Civil War – Chapter 32 – Draft

General Grayston had returned to Atlanta with his new Armor force only to find the country thrust into war.  He was appalled that his commanders and the President as well as Parliament had moved forward without his knowledge or permission.  Not that they really needed his permission, but these were very serious movements by the United States and he should have been involved in every facet of every decision.

Now he felt he had a mess to clean up, Fort Gordon had been re-enforced and had broken out, taking what forces he had there and chewed them up and spit them out.  In addition, the Third Infantry Division has also decided to breakout of Fort Stewart, they were on their way to securing Savannah and heading east at the same time.  It was obvious to the General that the two forces were heading to link up and from there what?  He felt they were being guided by someone or something, but what?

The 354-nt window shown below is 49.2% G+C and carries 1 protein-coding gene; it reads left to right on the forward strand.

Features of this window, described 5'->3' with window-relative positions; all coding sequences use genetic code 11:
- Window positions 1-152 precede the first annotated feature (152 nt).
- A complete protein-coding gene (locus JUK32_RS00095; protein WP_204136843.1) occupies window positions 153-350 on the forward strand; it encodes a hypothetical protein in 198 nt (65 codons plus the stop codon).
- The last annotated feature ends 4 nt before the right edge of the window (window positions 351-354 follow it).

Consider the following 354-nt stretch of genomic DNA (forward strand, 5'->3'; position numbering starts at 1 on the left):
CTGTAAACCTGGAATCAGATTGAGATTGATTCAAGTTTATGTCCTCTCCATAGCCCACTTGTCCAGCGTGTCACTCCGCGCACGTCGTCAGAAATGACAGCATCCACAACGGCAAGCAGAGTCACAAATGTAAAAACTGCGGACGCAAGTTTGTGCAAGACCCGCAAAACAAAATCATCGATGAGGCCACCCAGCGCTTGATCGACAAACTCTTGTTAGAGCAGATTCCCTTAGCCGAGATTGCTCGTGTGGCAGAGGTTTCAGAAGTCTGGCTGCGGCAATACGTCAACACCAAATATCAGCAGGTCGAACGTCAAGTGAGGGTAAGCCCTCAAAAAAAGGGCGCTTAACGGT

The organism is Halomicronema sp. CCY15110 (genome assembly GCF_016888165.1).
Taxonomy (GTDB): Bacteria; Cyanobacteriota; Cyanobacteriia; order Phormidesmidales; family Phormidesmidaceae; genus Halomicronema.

Then it hit him, they had recently discovered that shortwave radio’s that were tube operated worked.  That must be it, the United States must have figured it out sometime ago, yes – that must be it, of course that’s it.  They only had two so far that worked, however the General had sent out tactical squads from all over the SSA to find more, so far, there had been no word they had found more. Then is occurred to him that any radio traffic would be sent in the clear, and they could intercept it if they knew the frequencies.